Home cinema systems come in three types. Your budget will play a big part in deciding what you buy, but it’s also worth thinking about what you need your system to do, both now and in the future. A cheap buy might seem like great value, but it could turn out to be a false economy in years to come.
Choose Electronics that suite your needs
Home Cinema in a box
For Affordable and convenient; compact; capable of good results; usually well-equipped with extras.
Against Small speakers and low power, so not ideal for bigger rooms; these systems can frequently
sound poor with music.
Verdict These are popular and sensible starter systems that can offer a lot for your money.
Virtual Home Cinema
For No rear speakers, so your system is both easy to install and neater; convenience of a single purchase.
Against The amount of surround-sound performance you get is usually fairly limited; no long-term upgrade path.
Verdict A great way to keep your living room looking smart, but enthusiasts should ensure they consider true
surround sound, too, as these systems can frequently sound poor with music.
Seperates Home Cinema
For Flexible, high-quality sound and vision; easy to improve over time as your budget and needs allow.
Against Higher initial cost of ownership; bigger; usually more complex to set up.
Verdict Requires more effort and outlay from you, but delivers greater rewards in return. You’ll get a system
that’ll last for years, too.
Deciding on the screen and size
If you already have a decent television, you might not even need to replace it, which could be a useful way of trimming your budget. On the other hand, with prices falling every month, why not go for a bigger, better picture? We recommend 28-inch as the minimum screen size for a home cinema setup, which means you’ve got four big-screen choices.
FORGreat value and very high quality: you get a lot of screen size for your cash when compared to plasmas.
AGAINST Depth: Conventional TVs intrude into your room, and the bigger your TV, the more the intrusion.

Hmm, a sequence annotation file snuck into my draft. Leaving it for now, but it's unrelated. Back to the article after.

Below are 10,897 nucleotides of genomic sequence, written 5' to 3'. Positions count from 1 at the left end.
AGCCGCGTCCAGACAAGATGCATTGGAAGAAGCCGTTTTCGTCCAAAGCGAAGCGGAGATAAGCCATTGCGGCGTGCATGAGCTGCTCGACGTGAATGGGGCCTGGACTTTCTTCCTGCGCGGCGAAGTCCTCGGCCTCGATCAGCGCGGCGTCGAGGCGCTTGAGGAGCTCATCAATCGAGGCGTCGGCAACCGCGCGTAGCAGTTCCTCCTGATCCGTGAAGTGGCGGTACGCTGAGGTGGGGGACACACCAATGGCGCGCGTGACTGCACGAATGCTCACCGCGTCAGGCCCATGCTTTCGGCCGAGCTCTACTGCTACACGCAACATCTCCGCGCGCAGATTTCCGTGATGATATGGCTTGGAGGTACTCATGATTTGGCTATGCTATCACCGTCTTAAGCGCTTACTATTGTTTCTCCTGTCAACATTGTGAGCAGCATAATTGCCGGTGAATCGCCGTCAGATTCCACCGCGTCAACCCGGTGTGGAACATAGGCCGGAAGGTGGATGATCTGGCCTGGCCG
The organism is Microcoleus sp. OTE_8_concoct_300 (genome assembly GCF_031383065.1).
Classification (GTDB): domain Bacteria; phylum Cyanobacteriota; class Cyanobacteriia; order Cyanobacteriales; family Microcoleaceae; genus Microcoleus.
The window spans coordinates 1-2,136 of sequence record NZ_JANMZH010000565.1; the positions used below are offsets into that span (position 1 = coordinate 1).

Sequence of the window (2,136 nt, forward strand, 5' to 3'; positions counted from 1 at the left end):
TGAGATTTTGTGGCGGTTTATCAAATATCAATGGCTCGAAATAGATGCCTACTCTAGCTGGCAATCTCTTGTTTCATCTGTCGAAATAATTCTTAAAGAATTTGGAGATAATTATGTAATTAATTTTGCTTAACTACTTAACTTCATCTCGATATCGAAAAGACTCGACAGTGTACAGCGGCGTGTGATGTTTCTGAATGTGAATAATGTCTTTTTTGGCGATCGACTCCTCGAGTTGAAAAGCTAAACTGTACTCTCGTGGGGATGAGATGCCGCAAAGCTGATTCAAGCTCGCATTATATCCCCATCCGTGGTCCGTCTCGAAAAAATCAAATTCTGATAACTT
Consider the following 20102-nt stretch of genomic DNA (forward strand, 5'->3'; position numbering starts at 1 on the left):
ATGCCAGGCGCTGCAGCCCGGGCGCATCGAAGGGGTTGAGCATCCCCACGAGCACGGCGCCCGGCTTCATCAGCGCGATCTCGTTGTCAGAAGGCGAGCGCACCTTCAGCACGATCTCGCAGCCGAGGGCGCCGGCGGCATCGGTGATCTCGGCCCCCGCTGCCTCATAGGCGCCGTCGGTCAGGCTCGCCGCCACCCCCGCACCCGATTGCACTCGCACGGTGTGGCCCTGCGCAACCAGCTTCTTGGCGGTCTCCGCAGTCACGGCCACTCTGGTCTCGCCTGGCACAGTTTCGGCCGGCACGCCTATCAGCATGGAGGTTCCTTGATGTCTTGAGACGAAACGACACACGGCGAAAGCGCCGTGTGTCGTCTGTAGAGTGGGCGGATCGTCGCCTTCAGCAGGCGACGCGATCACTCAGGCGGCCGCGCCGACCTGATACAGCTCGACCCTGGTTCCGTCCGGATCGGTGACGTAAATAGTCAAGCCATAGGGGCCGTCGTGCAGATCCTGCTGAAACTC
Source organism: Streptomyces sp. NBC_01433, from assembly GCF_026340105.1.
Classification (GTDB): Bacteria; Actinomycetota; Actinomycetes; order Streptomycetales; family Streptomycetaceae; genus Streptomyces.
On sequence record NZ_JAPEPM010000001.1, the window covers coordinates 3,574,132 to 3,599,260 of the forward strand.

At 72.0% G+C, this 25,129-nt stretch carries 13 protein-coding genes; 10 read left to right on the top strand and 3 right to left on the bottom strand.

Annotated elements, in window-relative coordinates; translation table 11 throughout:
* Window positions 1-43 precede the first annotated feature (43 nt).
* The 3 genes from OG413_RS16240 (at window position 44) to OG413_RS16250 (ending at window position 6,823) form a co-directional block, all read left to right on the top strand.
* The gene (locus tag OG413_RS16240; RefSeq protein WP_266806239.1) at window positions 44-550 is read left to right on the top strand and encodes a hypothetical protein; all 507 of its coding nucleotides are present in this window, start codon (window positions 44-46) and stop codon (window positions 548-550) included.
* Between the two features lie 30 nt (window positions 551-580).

Verdict Still the best combination of quality and performance for your money, and capable of great results.
For Light, slim, easy to hang on the wall, and the best of these slimline televisions are capable of good picture performance.
Against Not every set is as good as
it should be for image quality; not cheap, at least not for larger screens.
Verdict A great way to get a slim television that you can put anywhere. Smaller screens cost much less: you can get a
14-inch LCD for around $1000.
FOR Big screen size, increasingly impressive picture quality; terrific with DVD movies.
AGAINST Not cheap; more affordable
models can have poor pictures.
VERDICT Modern plasmas can deliver sensational image quality; and offer
performance, size and styling to die for.
FOLLOW OUR GOLDEN RULES WHEN YOU GO SHOPPINGYou should treat smarthouse’s product reviews as just that: advice, not orders. In the end, there’s no substitute for listening and looking at a product in a dealership. Only there will you be able to try before you buy. Still, it’s best to go shopping forearmed: that way you can make a more informed buying decision.
TIME SPENT ON RESEARCH WILL PAY HUGE DIVIDENDS
Paper specs tell only half the story.
It’s sound and vision quality that counts.
Time spent reading up will help you
build a better system, and save cash, too.
PLAN WHAT YOU NEED BEFORE YOU HIT THE SHOPS
Do you want your system to be able to play music well? Do you want five, six or seven speakers?
Resolve these issues before you head to the shops. Sure, you can be swayed into buying more kit
by a good salesperson and an impressive demo, but if you know what to ask before you walk in the
shop, you’ll stand a better chance of coming home happy.
INSIST ON A FULL DEMO OF THE KIT